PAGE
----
Chapter: Essentials of Anatomy and Physiology: Senses


Outline the structure and function of a taste bud.


The sensory structures that detect taste stimuli are the taste buds. Taste buds are oval structures located on the surface of certain papillae (p̆a-pil′̄e; nipples), which are enlargements on the surfaceof the tongue (figure 9.5). Taste buds are also distributed through-out other areas of the mouth and pharynx, such as on the palate, the root of the tongue, and the epiglottis. Each taste bud consists of two types of cells. Specialized epithelial cells form the exterior sup-porting capsule of each taste bud, and the interior consists of about 40 taste cells. Each taste cell contains hairlike processes, called taste hairs, that extend into a tiny opening in the surrounding strat-ified epithelium, called a taste pore. Dissolved molecules or ions bind to receptors on the taste hairs and initiate action potentials, which sensory neurons carry to the insula of the cerebral cortex.

 Taste sensations are divided into five basic types: sour, salty, bitter, sweet, and umami (̄u -ma′ m̄e ; savory). Although all taste buds are able to detect all five of the basic taste sensations, each taste bud is usually most sensitive to one class of taste stimuli. Presumably, our ability to perceive many different tastes is achieved through various combinations of these five types.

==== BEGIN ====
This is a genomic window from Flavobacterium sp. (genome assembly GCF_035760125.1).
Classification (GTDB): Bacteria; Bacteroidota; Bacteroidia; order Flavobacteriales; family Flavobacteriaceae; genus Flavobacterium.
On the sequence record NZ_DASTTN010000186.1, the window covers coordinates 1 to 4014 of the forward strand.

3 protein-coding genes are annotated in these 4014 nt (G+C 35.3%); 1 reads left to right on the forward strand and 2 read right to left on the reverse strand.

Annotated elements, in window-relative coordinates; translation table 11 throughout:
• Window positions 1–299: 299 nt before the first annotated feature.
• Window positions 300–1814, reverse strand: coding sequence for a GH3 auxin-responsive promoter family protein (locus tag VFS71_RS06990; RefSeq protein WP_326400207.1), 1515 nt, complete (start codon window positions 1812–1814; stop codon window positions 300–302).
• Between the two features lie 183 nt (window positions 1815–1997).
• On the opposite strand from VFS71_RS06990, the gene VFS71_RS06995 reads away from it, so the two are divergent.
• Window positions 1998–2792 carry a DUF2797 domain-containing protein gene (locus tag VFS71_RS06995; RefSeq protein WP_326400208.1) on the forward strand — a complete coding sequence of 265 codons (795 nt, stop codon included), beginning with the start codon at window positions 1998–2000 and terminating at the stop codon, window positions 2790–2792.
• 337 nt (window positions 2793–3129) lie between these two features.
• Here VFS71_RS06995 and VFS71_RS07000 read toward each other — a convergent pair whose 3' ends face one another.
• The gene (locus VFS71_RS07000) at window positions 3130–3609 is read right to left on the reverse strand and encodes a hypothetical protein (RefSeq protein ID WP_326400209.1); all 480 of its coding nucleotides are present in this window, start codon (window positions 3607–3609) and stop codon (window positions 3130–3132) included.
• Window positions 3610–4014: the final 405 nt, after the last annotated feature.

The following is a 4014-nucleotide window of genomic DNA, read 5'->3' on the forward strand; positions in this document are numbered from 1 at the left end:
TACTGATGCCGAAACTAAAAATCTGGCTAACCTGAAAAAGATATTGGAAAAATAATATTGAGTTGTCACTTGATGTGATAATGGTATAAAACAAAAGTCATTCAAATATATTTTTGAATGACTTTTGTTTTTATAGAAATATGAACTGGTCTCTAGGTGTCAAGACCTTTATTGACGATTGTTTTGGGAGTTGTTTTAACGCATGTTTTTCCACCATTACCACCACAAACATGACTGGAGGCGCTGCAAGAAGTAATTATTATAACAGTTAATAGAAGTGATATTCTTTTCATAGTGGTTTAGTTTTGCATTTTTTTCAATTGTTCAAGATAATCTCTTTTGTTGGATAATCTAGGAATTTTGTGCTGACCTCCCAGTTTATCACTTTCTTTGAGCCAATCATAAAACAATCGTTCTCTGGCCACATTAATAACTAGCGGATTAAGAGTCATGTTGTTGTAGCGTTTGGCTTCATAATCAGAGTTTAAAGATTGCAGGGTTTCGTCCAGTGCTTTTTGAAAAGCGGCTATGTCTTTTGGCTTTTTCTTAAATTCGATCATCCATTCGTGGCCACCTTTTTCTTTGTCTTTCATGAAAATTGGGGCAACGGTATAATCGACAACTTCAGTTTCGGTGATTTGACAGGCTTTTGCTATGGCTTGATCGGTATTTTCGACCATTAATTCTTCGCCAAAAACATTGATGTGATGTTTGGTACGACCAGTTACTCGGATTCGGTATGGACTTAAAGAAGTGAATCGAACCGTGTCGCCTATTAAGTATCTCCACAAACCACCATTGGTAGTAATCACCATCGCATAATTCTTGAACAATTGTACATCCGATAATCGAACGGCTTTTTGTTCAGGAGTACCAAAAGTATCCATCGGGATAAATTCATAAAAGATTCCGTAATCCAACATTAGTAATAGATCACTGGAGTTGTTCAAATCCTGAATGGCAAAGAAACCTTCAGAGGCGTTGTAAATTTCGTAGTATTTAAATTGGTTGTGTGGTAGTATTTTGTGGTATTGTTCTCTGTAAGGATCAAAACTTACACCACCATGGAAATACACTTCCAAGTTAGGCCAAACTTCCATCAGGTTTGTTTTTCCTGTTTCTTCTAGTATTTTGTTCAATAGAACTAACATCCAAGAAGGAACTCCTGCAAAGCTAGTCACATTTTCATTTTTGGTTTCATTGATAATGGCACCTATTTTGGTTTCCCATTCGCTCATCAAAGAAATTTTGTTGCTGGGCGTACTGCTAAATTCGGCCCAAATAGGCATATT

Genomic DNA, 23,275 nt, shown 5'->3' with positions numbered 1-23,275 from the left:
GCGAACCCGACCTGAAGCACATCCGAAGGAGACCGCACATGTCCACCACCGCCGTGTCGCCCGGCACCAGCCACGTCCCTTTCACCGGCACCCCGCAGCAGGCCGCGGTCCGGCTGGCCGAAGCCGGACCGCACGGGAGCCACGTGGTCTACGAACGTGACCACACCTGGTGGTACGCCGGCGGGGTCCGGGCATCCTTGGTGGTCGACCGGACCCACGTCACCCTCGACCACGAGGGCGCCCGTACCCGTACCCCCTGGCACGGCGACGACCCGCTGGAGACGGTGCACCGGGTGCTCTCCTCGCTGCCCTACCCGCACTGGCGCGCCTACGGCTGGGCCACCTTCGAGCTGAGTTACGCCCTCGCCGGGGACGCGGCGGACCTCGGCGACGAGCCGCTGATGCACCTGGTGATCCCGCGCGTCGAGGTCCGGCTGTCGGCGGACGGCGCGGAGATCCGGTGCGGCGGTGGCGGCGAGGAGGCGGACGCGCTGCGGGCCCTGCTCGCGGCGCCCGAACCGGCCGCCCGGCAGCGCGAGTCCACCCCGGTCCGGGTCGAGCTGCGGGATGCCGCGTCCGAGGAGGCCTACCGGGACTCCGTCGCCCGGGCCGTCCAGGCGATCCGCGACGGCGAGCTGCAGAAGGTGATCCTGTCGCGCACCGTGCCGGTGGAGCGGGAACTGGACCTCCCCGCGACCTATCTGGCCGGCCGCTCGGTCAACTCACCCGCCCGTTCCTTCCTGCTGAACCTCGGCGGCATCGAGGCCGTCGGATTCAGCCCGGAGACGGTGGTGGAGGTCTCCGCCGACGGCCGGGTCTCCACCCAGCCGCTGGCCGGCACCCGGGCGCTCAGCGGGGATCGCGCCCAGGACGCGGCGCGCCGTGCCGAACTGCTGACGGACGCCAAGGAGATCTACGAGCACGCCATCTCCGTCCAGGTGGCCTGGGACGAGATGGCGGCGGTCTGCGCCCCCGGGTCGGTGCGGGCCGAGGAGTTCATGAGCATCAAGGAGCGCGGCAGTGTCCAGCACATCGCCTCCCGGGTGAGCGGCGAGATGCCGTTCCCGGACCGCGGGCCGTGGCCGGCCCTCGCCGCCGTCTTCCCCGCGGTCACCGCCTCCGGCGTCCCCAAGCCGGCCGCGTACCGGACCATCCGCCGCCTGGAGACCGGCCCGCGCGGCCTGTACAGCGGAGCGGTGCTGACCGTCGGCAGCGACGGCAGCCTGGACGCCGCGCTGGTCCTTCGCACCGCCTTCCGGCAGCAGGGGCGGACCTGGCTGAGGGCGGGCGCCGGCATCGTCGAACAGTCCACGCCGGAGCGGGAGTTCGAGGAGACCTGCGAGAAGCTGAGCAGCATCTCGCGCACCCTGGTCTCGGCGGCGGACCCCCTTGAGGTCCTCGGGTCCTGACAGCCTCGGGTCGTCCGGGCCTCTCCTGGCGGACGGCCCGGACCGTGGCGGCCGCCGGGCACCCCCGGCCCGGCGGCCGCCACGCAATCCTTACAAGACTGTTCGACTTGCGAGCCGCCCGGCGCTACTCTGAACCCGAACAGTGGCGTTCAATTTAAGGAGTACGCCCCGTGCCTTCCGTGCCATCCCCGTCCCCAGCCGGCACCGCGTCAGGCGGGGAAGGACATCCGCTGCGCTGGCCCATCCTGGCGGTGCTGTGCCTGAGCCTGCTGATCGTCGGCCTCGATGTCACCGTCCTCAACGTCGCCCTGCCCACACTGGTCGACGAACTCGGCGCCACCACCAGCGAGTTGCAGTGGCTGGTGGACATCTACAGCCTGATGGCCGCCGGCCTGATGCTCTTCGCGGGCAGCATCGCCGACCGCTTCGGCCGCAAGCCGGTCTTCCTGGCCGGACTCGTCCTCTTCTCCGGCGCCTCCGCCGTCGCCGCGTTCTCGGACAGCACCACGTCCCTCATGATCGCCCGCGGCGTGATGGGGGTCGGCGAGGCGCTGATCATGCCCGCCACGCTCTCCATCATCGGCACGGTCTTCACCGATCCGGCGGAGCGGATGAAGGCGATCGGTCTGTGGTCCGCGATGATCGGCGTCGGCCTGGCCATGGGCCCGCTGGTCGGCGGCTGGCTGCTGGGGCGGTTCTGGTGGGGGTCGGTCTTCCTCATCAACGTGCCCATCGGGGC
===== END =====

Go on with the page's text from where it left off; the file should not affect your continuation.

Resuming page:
Many taste sensations are strongly influenced by olfactory sen- sations. This influence can be demonstrated by comparing the taste of some food before and after pinching your nose. It is easy to detect that the sense of taste is reduced while the nose is pinched.

Neuronal Pathways for taste

Taste sensations are carried by three cranial nerves. The facial nerve (VII) transmits taste sensations from the anterior two-thirds of the tongue, and the glossopharyngeal nerve (IX) carries taste sensations from the posterior one-third. In addition, the vagus nerve (X) carries some taste sensations from the root of the tongue. Axons from these three cranial nerves synapse in the gustatory (taste) portion of brainstem nuclei. Axons of neurons in these brainstem nuclei synapse in the thalamus, and axons from neurons in the thalamus project to the taste area in the insula of the cerebrum (figure 9.6).

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